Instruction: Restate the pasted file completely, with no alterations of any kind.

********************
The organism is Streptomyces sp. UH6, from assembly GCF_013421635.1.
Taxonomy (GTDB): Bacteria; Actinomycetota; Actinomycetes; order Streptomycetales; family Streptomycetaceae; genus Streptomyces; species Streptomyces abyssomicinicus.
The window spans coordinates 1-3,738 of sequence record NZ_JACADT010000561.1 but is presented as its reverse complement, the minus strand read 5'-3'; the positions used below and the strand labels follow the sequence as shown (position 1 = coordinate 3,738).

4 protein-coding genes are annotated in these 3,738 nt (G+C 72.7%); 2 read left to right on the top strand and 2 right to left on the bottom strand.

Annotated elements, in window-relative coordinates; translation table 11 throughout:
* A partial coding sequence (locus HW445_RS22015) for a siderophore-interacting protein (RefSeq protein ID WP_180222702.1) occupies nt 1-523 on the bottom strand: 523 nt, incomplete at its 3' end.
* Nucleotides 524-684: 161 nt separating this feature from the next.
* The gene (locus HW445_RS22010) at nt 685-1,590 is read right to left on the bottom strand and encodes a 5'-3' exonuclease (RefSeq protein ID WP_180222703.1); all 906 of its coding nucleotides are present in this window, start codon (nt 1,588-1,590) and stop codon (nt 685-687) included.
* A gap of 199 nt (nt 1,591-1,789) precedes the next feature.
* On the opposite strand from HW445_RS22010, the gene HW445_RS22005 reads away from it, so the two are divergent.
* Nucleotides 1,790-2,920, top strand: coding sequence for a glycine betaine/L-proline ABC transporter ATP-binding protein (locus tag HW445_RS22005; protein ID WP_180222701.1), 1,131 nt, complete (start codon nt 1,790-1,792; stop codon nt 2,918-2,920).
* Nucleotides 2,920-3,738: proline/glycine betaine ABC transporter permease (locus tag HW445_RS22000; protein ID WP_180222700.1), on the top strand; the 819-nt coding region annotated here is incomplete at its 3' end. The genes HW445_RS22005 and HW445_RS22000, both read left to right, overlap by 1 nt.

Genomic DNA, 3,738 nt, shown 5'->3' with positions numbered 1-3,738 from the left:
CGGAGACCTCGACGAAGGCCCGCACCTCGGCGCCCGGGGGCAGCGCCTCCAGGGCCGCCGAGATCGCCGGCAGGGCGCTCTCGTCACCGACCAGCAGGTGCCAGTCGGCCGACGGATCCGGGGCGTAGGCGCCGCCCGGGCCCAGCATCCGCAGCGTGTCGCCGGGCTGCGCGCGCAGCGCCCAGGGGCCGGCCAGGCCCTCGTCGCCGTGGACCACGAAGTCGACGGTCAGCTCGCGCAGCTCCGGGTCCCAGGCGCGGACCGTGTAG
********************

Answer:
The organism is Streptomyces sp. UH6, from assembly GCF_013421635.1.
Taxonomy (GTDB): Bacteria; Actinomycetota; Actinomycetes; order Streptomycetales; family Streptomycetaceae; genus Streptomyces; species Streptomyces abyssomicinicus.
The window spans coordinates 1-3,738 of sequence record NZ_JACADT010000561.1 but is presented as its reverse complement, the minus strand read 5'-3'; the positions used below and the strand labels follow the sequence as shown (position 1 = coordinate 3,738).

4 protein-coding genes are annotated in these 3,738 nt (G+C 72.7%); 2 read left to right on the top strand and 2 right to left on the bottom strand.

Annotated elements, in window-relative coordinates; translation table 11 throughout:
* A partial coding sequence (locus HW445_RS22015) for a siderophore-interacting protein (RefSeq protein ID WP_180222702.1) occupies nt 1-523 on the bottom strand: 523 nt, incomplete at its 3' end.
* Nucleotides 524-684: 161 nt separating this feature from the next.
* The gene (locus HW445_RS22010) at nt 685-1,590 is read right to left on the bottom strand and encodes a 5'-3' exonuclease (RefSeq protein ID WP_180222703.1); all 906 of its coding nucleotides are present in this window, start codon (nt 1,588-1,590) and stop codon (nt 685-687) included.
* A gap of 199 nt (nt 1,591-1,789) precedes the next feature.
* On the opposite strand from HW445_RS22010, the gene HW445_RS22005 reads away from it, so the two are divergent.
* Nucleotides 1,790-2,920, top strand: coding sequence for a glycine betaine/L-proline ABC transporter ATP-binding protein (locus tag HW445_RS22005; protein ID WP_180222701.1), 1,131 nt, complete (start codon nt 1,790-1,792; stop codon nt 2,918-2,920).
* Nucleotides 2,920-3,738: proline/glycine betaine ABC transporter permease (locus tag HW445_RS22000; protein ID WP_180222700.1), on the top strand; the 819-nt coding region annotated here is incomplete at its 3' end. The genes HW445_RS22005 and HW445_RS22000, both read left to right, overlap by 1 nt.

Genomic DNA, 3,738 nt, shown 5'->3' with positions numbered 1-3,738 from the left:
CGGAGACCTCGACGAAGGCCCGCACCTCGGCGCCCGGGGGCAGCGCCTCCAGGGCCGCCGAGATCGCCGGCAGGGCGCTCTCGTCACCGACCAGCAGGTGCCAGTCGGCCGACGGATCCGGGGCGTAGGCGCCGCCCGGGCCCAGCATCCGCAGCGTGTCGCCGGGCTGCGCGCGCAGCGCCCAGGGGCCGGCCAGGCCCTCGTCGCCGTGGACCACGAAGTCGACGGTCAGCTCGCGCAGCTCCGGGTCCCAGGCGCGGACCGTGTAG